| I CLIMBED THE WALL one more time that summer—via the Nose, with a New Zealander named Peter Woolford whom I'd met in Berkeley's Marmot Mountain Works. I was then Marmot's climbing-shoe repairman, and Woolford was on the classic New Zealander's globe-trotting walkabout. But after flying all that way from Christchurch, driving out to Yosemite, and starting up El Cap, Woolford's partner had somehow managed to drop his harness in midroute. Following their hasty retreat, Woolford had to drive his partner—who was out of vacation days—back to the airport. Moping around the Bay Area afterwards, Woolford stopped into our store. One day later, we were off for what would become a month in the mountains together.
We did the route in the standard time of four days, and it was an enormous help to know firsthand that El Capitan actually had a top. In fact, I felt so at peace that I decided that climbing El Cap would become a regular pastime for me, too, as it clearly was for Steve Gerberding. I imagined myself taking long weekends at age 50 just to go knock off yet another El Cap route—that I would spend as much time as I could toiling pointlessly in the sky. I actually called up John Middendorf at the Black Diamond Equipment Company to order a full complement of the specialized iron pitons and hammers and hammocks required for routes like Mescalito and Pacific Ocean Wall, and I began to find exquisitely roundabout ways of letting even nonclimbers know that I had climbed El Capitan, somehow bringing it into virtually every conversation I had.
My Louisiana-born-and-bred girlfriend didn't quite get how impressed she was supposed to be, so I actually drove her up to Yosemite to show her the thing—her first-ever visit to proper mountains. Stopping at El Cap Meadow, after the long drive from the coast, I pulled her out of the car, pointed, and waited—waited for her jaw to fall and for me to loom suddenly larger in her eyes. I bounded around in my excitement, thrilled as ever to be below the stone myself, right up until I noticed that it was having absolutely no effect on this girl. In retrospect, I'm sure I had simply oversold it, ruining any possibility of a genuine response on her part. At the time I figured she just needed some help. We happened to be standing in the tall grass near a German man who had a pair of binoculars, so I asked if I could borrow them. I hoped to pick out a climber somewhere on the wall, show the climber to my girl, and thus make a last-ditch effort to impress upon her the wall's magnificent scale (and so my own magnificence).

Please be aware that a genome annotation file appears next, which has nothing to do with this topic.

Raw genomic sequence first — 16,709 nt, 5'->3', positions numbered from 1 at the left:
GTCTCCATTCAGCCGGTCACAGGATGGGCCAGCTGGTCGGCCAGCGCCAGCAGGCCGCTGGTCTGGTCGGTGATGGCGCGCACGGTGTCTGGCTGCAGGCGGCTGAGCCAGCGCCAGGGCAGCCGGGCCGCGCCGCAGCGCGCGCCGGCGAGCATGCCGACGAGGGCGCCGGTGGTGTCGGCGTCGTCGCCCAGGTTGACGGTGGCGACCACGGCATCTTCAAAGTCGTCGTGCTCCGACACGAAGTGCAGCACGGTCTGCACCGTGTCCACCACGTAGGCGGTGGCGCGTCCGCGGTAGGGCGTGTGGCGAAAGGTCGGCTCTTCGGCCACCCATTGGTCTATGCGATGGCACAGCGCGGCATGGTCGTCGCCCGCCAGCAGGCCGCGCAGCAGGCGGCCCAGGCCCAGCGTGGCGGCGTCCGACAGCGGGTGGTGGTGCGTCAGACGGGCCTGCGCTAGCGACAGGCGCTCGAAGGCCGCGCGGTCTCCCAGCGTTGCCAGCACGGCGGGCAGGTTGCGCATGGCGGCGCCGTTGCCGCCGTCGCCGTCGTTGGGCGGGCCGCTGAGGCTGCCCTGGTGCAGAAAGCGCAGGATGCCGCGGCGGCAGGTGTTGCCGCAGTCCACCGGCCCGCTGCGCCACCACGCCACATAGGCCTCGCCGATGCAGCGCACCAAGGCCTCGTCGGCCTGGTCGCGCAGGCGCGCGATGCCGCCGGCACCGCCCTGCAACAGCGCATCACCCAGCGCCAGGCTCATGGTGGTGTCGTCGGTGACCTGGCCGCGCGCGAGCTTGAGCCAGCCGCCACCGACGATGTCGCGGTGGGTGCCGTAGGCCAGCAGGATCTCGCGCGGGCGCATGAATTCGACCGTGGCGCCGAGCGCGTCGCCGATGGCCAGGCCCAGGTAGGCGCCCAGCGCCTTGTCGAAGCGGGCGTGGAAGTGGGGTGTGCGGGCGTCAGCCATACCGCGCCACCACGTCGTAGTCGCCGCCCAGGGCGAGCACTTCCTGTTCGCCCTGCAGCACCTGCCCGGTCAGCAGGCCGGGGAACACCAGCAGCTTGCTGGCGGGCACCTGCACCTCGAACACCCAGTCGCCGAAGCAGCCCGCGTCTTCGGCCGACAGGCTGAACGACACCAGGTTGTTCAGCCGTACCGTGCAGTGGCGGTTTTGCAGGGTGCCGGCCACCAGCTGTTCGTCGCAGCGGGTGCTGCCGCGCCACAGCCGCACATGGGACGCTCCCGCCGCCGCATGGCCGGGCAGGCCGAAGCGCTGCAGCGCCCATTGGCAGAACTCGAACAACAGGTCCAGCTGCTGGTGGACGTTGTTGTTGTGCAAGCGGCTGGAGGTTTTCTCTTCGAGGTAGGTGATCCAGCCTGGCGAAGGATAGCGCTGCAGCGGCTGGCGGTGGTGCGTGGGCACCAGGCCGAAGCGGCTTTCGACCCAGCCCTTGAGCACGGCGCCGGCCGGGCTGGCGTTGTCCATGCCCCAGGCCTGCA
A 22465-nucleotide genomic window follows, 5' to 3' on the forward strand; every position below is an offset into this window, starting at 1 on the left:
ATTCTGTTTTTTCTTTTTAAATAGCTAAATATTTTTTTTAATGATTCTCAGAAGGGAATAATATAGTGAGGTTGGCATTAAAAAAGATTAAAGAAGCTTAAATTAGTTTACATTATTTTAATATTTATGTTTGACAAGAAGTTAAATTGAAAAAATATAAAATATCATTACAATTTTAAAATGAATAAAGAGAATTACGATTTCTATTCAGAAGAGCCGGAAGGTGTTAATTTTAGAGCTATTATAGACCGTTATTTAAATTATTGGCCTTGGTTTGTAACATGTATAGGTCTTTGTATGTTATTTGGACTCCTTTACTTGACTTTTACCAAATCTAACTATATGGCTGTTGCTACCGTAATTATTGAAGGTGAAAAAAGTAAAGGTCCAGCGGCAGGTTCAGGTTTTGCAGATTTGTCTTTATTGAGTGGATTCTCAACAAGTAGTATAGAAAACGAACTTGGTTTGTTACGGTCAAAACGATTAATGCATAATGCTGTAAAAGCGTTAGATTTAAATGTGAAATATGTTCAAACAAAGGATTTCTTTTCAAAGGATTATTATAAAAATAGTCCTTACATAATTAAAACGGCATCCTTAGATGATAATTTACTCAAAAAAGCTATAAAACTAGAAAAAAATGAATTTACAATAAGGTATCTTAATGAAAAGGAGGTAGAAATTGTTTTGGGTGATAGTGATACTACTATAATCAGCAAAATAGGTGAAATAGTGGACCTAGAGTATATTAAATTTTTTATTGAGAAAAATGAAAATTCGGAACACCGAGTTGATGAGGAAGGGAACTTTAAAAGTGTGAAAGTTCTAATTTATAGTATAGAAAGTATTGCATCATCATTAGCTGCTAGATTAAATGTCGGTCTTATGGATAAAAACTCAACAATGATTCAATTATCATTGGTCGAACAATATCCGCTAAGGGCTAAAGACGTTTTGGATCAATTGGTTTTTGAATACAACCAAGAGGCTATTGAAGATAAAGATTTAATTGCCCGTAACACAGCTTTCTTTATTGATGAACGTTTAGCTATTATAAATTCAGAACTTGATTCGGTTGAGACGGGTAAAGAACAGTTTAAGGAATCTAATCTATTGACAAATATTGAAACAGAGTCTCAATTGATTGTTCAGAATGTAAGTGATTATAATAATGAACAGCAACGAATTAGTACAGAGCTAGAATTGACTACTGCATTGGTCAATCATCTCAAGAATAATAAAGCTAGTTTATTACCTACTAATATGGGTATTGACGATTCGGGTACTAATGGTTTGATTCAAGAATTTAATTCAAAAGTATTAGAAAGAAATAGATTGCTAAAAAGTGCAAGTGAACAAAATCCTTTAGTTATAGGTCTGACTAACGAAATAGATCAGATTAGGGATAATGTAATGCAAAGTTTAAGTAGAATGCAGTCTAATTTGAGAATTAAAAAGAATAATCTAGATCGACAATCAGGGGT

"People climb this thing?" the man asked, when he divined my intentions.
"They sure do."
"I can't believe that," he said, quite firmly.
"It's true," I insisted. "I'll find someone here in a minute."
"No, that can't be," the man declared with great finality.
"I've actually climbed it myself," I said, lowering the binoculars from my eyes.
"You've got to be joking," he replied, breaking into a broad grin. "No, no, I don't believe that for one moment."
"Really," I insisted, now getting a little irritated. "I've climbed it twice."
"That's preposterous," the man told me, right to my face. "You've done no such thing. Now give me back my glasses and I'll be on my way." With that, he took his binoculars and stormed off.
When I turned to my girl, she could scarcely suppress a giggle. That afternoon, however, we bumped into Steve Gerberding by the side of the road—a coyote, he seemed to me, so self-confident and so inalienably cool. He generously asked if I'd been "up on the Big Stone" lately, and I was thrilled to answer in the affirmative, feeling that I had taken yet another small step down what I saw as a whole new, vastly longer, and more serious path. I even asked the same of Gerberding: "How about you? Been back up there?"
"Bunch of times," he said. "Yeah."
Then I asked a question I immediately regretted: "You never get tired of it, huh?"
I'm still not sure what I was asking. Will I ever tire of it? Maybe. Or, perhaps I already sensed the passion slipping away from me—I certainly haven't been on El Cap since—and perhaps I knew that I would never become half the climber that Gerberding was, much less a climber he might consider a peer. Maybe I was uncomfortable with this, caught in a wavering moment between one code of self-evaluation and the next, arguing it out in my head. Whatever I meant, I hinted, albeit vaguely and unintentionally, that Gerberding had made questionable use of his time in this world.
Gerberding, of course, was too gracious, or controlled, or self-contained to take the bait. "Nope," he said, "I never do get tired of it. It's too big."
Dan Duane is the author of Caught Inside: A Surfer's Year on the California Coast, and Looking for Mo, a novel. This article is adapted from El Capitan: Historic Feats and Renegade Routes, to be published this October by Chronicle Books. Duane lives in San Francisco.